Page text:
Book VI continues with Aristotle’s focus on the political associations of democracy and oligarchy, the most common regimes of his day. Aristotle seeks, for the purposes of rulers and legislators, things that are proper to the underlying principles of these forms of government. He looks to discuss their: guiding beliefs, character, and their aims.
According to the common viewpoint, an underlying principle of democracy is freedom. However freedom is present in other forms of government, as well. When the multitude have authority, justice is characterized by number, rather than by merit. Whatever is considered good by the majority is considered just. Since the needy outnumber the well off, their voice has more authority. These are the underlying assumptions of democratic rule.
Aristotle then lists the things suited to popular rule: choosing offices from among the people, people having authority that is not based on property, a popular council, elections by lots, and unlike oligarchy, democracy gives particular thought to those who lack noble family background, poverty, and lack of cultivation. Elections will not be long-lasting. The democratic form of justice: for “everyone to have a numerically equal share” (1318A 4-5). How shall they have equality? According to popular rule, equality is whatever seems best to the greatest number of people. The democrat calls this “just,” for it is always the weaker who “seek equality and justice” while the stronger pay no attention to them.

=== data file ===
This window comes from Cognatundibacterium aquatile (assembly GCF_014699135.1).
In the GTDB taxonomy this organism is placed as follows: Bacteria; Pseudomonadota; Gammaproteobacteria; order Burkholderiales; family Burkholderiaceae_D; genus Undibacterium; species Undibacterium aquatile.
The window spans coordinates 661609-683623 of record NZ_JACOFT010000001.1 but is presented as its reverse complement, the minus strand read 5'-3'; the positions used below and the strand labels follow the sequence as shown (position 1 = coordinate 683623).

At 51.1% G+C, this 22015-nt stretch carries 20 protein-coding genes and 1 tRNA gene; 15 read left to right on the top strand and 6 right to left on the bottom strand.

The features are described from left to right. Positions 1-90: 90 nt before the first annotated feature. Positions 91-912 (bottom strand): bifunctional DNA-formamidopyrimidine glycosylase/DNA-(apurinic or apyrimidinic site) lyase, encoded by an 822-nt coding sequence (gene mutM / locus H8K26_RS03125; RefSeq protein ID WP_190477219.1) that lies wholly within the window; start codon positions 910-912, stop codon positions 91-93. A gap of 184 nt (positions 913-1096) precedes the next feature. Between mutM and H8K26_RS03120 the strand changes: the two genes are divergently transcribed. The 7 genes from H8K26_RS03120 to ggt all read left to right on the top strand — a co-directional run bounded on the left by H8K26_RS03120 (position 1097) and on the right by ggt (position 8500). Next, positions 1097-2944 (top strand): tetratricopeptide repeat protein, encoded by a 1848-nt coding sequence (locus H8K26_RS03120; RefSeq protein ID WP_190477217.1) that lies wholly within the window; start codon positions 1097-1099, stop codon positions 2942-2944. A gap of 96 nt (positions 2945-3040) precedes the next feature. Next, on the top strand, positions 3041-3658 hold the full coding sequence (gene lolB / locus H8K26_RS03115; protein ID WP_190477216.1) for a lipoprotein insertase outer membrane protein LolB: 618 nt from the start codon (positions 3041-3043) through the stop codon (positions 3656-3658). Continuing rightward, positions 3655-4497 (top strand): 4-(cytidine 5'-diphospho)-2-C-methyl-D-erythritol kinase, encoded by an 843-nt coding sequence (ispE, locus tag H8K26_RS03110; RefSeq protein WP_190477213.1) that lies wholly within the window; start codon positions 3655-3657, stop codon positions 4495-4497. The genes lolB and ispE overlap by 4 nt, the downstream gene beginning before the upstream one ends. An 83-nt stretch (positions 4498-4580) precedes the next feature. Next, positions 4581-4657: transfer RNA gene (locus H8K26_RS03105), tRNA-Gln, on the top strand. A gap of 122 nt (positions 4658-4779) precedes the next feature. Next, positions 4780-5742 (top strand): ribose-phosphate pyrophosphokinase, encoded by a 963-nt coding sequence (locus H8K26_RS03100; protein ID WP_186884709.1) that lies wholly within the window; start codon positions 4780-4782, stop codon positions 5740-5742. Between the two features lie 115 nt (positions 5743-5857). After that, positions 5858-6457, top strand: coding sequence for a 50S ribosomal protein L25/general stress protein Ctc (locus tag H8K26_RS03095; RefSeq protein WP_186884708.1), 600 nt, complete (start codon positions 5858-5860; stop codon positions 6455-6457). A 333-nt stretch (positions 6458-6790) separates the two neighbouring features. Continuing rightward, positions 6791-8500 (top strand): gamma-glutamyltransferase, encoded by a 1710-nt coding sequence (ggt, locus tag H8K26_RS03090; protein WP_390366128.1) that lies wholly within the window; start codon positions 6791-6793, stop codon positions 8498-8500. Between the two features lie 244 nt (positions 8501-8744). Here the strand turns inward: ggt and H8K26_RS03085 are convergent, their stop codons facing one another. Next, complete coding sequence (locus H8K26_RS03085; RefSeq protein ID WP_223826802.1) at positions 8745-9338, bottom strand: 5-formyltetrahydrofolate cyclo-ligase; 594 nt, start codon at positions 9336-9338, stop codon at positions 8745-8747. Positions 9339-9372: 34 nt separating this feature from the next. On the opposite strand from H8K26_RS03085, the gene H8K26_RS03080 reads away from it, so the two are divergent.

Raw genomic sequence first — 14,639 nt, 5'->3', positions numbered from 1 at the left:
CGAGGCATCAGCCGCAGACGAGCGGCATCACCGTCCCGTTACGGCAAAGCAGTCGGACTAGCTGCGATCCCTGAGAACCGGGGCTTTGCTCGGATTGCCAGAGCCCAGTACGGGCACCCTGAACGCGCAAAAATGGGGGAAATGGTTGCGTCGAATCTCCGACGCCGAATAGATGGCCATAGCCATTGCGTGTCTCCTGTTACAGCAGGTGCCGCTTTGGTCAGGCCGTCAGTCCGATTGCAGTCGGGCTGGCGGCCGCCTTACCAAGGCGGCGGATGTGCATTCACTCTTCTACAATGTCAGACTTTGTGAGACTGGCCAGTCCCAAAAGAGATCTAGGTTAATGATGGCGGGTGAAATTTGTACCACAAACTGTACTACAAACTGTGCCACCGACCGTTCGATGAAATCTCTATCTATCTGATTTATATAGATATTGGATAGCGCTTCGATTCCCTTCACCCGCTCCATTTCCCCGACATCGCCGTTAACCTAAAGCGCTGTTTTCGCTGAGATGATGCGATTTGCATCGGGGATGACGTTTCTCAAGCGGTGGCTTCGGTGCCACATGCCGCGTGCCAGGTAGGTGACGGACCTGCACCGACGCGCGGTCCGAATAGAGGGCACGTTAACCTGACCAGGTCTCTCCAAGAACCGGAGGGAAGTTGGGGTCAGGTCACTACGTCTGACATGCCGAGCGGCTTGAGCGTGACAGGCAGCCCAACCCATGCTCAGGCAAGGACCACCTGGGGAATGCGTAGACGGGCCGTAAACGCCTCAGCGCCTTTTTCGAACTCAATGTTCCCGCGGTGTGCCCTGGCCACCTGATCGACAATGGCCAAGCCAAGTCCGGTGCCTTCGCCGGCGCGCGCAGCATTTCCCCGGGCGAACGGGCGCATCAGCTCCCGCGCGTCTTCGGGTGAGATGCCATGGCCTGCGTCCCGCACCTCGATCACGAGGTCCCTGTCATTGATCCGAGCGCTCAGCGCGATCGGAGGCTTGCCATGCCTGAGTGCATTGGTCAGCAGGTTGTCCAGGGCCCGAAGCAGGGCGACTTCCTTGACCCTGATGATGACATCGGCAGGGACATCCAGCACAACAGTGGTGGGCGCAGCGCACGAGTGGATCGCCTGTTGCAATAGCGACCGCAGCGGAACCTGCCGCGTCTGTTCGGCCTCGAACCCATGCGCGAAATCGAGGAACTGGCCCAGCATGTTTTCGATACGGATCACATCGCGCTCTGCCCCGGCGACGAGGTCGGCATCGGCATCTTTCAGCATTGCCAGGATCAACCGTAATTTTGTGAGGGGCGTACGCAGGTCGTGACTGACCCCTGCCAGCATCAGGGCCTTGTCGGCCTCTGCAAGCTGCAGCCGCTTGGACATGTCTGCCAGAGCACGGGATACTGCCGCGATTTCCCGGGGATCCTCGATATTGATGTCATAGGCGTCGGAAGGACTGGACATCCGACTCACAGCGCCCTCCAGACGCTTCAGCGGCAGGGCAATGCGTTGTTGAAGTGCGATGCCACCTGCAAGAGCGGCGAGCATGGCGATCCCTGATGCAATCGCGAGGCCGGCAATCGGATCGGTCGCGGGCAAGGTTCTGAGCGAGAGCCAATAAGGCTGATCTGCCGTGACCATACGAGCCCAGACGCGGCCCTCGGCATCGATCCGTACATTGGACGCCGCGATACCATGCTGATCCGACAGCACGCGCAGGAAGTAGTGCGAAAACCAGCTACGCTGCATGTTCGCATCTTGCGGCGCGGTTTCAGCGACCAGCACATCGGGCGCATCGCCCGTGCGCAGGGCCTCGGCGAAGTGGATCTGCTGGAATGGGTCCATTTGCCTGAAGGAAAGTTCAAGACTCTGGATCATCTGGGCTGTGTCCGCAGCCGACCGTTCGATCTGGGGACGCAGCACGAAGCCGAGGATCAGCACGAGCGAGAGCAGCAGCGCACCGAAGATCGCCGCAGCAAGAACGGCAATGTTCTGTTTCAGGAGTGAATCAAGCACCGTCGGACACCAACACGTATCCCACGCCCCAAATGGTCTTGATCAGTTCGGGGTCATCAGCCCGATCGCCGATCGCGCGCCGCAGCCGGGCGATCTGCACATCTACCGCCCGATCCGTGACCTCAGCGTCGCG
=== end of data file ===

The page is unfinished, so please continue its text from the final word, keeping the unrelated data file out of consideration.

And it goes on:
Aristotle distinguishes four types of democracies (by way of populations): farming and herding (which is the most ancient and best form of democracy), next is herders and people of livestock (both farmers and herders live healthy lives and are capable of serving in times of war). Town based democracies lack these noble virtues and can fall prey to mob rule. Then demagogues can take hold, promising to relax citizenship laws to increase this population, and the city becomes unruly, losing the support of its prominent citizens.
However, it is not sufficient to merely set up a government, but also one must see to its preservation. Democratic demagogues confiscate property to gratify the populace, and private lawsuits are common when democracies are in their late stages (ancient and modern) and they take in too many people, straining resources. Laws should be made to ensure lasting prosperity for the needy, rather than limitless charity from the public coffers -which is like a “leaky jar.” True care for the needy tries to prevent poverty:
“One who is a true advocate of the needy ought to see to it that the multitude is not too needy, since this is what is responsible for democracy’s being depraved” (1320A 33-36).
Aristotle leaves room for private citizens who are well off to give resources back to the demos: they ought to contribute their surpluses to the needy in lump sums. Philanthropy is thus integral to the endurance of democracy; a bulwark against corruption and mob rule.
Oligarchies are strong and successful when employing high and low property qualifications for offices of high and low authority. Oligarchies that free up property restrictions are more enduring. Oligarchies seek geographic terrains that can be well-defended, since wealth breeds resentment and war. Oligarchies attract rulers interested in enriching themselves, though they would be better served by rulers of honor (timocratic rulers).